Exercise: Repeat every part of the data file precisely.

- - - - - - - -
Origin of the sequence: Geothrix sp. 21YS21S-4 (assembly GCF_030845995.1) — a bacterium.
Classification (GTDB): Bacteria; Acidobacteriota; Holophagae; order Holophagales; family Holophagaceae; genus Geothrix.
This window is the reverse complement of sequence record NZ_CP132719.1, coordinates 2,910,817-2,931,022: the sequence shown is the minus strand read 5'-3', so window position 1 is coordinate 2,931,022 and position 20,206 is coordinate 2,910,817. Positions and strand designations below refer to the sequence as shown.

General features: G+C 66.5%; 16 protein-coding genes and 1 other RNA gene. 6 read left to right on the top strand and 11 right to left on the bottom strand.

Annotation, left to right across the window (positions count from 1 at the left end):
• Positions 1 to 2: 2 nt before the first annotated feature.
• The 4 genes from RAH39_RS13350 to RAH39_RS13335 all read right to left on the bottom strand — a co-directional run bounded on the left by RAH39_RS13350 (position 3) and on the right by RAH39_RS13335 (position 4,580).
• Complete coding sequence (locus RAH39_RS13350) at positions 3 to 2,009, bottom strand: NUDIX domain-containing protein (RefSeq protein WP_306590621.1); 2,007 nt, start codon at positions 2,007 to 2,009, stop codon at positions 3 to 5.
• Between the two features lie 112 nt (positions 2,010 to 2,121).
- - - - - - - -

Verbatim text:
Origin of the sequence: Geothrix sp. 21YS21S-4 (assembly GCF_030845995.1) — a bacterium.
Classification (GTDB): Bacteria; Acidobacteriota; Holophagae; order Holophagales; family Holophagaceae; genus Geothrix.
This window is the reverse complement of sequence record NZ_CP132719.1, coordinates 2,910,817-2,931,022: the sequence shown is the minus strand read 5'-3', so window position 1 is coordinate 2,931,022 and position 20,206 is coordinate 2,910,817. Positions and strand designations below refer to the sequence as shown.

General features: G+C 66.5%; 16 protein-coding genes and 1 other RNA gene. 6 read left to right on the top strand and 11 right to left on the bottom strand.

Annotation, left to right across the window (positions count from 1 at the left end):
• Positions 1 to 2: 2 nt before the first annotated feature.
• The 4 genes from RAH39_RS13350 to RAH39_RS13335 all read right to left on the bottom strand — a co-directional run bounded on the left by RAH39_RS13350 (position 3) and on the right by RAH39_RS13335 (position 4,580).
• Complete coding sequence (locus RAH39_RS13350) at positions 3 to 2,009, bottom strand: NUDIX domain-containing protein (RefSeq protein WP_306590621.1); 2,007 nt, start codon at positions 2,007 to 2,009, stop codon at positions 3 to 5.
• Between the two features lie 112 nt (positions 2,010 to 2,121).